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“30% store tax is a high cost,” says Sweeney as Fortnite skips Google Play

Epic Games CEO explains studio's decision to aim for direct downloads, praises openness of Google's platform

Fortnite is finally coming to Android, but not in the way users might expect.

Epic Games has confirmed that one of the world's most talked about games will not be released through the Google Play store. Instead, players will need to download the Fortnite Installer directly from the official website.

The company's CEO Tim Sweeney tells that this is in part to build "a direct relationship with all our customers", but that the decision is also "motivated by economic efficiency" - namely avoiding the need to pay Google a 30 per cent cut of all revenue generated by the game.

Tim Sweeney, Epic Games

"The 30 per cent store tax is a high cost in a world where game developers' 70 per cent must cover all the cost of developing, operating, and supporting their games," he explains.

"There's a rationale for this on console where there's enormous investment in hardware, often sold below cost, and marketing campaigns in broad partnership with publishers. But on open platforms, 30 per cent is disproportionate to the cost of the services these stores perform, such as payment processing, download bandwidth, and customer service.

"We're intimately familiar with these costs from our experience operating Fortnite as a direct-to-customer service on PC and Mac."

Indeed, Epic is also familiar with the costs of running an online store thanks to the Unreal Engine Marketplace and has already demonstrated its distaste for the 30 per cent cut. Last month, the success of Fortnite enabled Epic to not only lower the share it takes from asset sales to 12 per cent, but also retroactively paying developers what they would have historically earned with the new rate.

"There's a rationale for [high store tax] on console where there's enormous investment in hardware and marketing. But on open platforms, 30 per cent is disproportionate to the cost of the services these stores perform"

And Sweeney is by no means shunning Google - in fact, he's quick to praise the firm for creating an open platform that enables Epic to deliver Fortnite in this way. The CEO has previously suggested Apple and Google's app stores take advantage of developers, but is pleased the latter at least offers a more democratic alternative as well.

"Google is one of the world's leading supporters of open platforms - for example, as a top contributor to the open-source Linux kernel, which is at the heart of the Android platform," Sweeney says. "I think they're driven by the same ethos we have at Epic in opening up Unreal Engine 4's full source code to developers.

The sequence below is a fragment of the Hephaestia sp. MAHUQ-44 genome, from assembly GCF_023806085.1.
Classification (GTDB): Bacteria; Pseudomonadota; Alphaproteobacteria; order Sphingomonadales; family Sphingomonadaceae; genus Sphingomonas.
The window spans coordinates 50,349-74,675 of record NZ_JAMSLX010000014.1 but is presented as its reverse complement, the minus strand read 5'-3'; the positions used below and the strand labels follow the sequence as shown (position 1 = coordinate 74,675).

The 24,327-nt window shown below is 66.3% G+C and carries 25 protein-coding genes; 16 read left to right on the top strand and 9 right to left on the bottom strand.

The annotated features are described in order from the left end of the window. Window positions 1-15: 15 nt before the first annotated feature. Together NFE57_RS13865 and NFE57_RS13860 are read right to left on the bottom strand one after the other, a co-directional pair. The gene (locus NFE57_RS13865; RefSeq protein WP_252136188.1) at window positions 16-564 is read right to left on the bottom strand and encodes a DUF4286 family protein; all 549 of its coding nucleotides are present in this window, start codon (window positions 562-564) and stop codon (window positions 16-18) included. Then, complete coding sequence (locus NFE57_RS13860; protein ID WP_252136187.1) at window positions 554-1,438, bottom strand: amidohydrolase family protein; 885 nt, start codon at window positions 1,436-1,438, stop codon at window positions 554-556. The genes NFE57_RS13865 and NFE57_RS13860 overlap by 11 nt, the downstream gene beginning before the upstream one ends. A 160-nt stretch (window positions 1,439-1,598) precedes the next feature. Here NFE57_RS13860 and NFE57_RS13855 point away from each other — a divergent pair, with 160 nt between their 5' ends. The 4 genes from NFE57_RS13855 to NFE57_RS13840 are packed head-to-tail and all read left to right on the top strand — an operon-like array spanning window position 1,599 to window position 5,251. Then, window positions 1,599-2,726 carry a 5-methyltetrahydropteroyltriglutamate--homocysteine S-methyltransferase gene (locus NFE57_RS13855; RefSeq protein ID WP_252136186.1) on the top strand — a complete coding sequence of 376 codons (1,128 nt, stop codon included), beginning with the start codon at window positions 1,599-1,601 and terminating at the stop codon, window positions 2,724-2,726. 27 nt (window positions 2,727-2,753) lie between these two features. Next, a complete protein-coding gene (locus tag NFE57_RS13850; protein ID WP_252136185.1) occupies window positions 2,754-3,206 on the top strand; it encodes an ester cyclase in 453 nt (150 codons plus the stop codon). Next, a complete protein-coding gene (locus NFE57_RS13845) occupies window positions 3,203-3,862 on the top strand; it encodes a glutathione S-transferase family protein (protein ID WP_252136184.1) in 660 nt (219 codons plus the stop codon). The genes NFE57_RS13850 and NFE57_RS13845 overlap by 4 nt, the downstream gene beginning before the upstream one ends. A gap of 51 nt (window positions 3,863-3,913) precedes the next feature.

"Openness creates an attractive, thriving ecosystem where everyone can innovate without having to ask for permission. Windows, Android, Mac, Unreal Engine, Linux, and other projects show that a company can open up its ecosystem and still run a successful and profitable business."

Such platforms also bring companies closer to their consumers, with Sweeney adding that the rise of the internet and the digital revolutions means "physical storefronts and middlemen distributors are no longer required."

"On open platforms like PC, Mac, and Android, Epic's goal is to bring its games directly to customers," he says. "We believe gamers will benefit from competition among software sources on Android. Competition among services gives consumers lots of great choices and enables the best to succeed based on merit."

Fortnite on Android will be the exact same experience as iOS - or any other platform - but players will need to download directly from Epic Games

There is a danger that the lack of a store listing on Google Play will make it harder for Android owners to find the game - particularly the mainstream or younger users that might not be aware Fortnite is available without it appearing on the store's homepage.

But the Epic CEO remains confident his firm will be able to reach its audience, reiterating that the installer can be found with "a simple web search... just as with Fortnite for PC and Mac."

The game will come to Android later this summer, and Epic assures it will be the same 100-player game found on consoles and PC - continuing Sweeney's stance that game experiences should be the same across different platforms.

Already a smash hit before it arrived on mobile, Fortnite saw its userbase surge when it released on iOS earlier this year. Epic is hoping for another boost with the game coming to Android, thus making it available on all major platforms, but Sweeney says the expectations (at least to begin with) are remarkably modest.

"Fortnite requires a recent high-end Android smartphone," he explains. "Fortnite brings the game's full PC and console experience to Android; of the roughly 2.5 billion Android devices, we estimate around 250 million are Fortnite-ready."

This will, of course, change over time and Epic is working closely with Google and Amazon (the latter for its cloud services) to optimise the game as quickly as possible.

Fortnite continues to be a phenomenon thanks to its popular free-to-play Battle Royale mode, and is reportedly on course to generate $2 billion in in-game purchases over the course of that year. With all of the Android revenue going directly to the developer, Epic Games stands to continue its own growth, having recently been valued at around $8 billion.

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James Batchelor


James Batchelor is Editor-in-Chief at He has been a B2B journalist since 2006, and an author since he knew what one was